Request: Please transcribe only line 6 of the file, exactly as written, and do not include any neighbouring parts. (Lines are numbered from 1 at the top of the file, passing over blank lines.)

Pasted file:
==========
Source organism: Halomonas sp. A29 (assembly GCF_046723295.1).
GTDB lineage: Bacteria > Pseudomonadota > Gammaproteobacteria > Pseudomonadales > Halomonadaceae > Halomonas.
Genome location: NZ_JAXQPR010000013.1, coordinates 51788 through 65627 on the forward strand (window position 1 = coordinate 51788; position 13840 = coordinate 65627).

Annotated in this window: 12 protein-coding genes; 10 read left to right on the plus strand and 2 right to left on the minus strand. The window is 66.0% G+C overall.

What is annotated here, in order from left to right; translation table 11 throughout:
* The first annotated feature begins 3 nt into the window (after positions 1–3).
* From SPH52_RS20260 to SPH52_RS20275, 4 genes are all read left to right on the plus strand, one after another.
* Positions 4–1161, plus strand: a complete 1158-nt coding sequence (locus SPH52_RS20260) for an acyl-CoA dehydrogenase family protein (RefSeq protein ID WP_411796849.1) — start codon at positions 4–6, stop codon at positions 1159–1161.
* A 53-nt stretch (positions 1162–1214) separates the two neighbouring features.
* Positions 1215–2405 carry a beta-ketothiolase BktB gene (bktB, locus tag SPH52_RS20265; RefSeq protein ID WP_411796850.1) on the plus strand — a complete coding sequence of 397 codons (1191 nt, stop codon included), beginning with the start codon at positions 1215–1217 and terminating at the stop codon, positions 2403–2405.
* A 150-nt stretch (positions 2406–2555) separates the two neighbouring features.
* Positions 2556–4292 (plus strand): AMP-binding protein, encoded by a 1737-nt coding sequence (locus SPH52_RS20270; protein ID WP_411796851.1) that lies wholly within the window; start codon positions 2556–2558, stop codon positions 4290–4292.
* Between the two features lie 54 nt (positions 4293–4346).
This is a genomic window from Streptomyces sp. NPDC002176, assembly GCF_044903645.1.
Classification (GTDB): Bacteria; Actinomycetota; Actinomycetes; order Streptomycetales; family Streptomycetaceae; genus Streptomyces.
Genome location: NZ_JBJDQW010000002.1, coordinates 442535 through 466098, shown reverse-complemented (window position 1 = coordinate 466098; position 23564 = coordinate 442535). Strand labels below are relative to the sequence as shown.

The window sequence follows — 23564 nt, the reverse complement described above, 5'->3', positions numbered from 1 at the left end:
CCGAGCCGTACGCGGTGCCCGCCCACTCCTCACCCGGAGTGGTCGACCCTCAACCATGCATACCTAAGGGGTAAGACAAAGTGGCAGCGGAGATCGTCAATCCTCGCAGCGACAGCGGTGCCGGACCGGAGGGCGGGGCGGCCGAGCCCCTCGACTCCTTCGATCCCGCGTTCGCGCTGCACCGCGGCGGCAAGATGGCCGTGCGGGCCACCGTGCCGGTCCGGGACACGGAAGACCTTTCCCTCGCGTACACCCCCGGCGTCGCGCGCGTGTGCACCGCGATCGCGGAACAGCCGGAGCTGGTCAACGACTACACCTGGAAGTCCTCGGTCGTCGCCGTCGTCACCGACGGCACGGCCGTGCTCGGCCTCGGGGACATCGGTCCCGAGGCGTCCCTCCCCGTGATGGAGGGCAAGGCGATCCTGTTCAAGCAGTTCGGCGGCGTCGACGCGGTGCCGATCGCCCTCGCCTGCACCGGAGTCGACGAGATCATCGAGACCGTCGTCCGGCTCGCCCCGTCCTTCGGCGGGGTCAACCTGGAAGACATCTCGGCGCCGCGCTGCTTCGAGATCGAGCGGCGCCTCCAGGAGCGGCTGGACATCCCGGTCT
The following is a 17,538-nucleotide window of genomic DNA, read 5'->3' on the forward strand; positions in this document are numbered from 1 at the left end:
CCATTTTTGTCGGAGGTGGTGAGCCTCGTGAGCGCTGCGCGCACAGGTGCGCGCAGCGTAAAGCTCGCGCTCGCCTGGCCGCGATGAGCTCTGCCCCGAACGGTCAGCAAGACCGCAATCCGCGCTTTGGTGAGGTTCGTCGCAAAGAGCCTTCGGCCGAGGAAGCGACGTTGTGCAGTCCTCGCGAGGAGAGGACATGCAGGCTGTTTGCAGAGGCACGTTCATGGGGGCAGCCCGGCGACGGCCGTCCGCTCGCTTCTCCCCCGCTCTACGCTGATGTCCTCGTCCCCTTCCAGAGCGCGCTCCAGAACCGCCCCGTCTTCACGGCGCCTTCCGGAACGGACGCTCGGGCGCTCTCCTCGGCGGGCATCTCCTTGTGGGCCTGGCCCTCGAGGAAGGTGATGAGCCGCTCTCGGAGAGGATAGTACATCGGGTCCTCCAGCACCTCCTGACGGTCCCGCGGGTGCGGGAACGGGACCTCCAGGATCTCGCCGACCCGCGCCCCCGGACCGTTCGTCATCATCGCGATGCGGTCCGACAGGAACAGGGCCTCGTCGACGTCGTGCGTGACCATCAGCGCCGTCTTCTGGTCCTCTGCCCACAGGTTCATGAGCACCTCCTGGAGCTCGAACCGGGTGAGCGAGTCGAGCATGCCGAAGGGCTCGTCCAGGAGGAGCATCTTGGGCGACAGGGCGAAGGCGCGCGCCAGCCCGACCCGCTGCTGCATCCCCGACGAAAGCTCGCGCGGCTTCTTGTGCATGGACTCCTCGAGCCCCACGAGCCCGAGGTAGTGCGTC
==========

* The first annotated feature begins 3 nt into the window (after positions 1–3).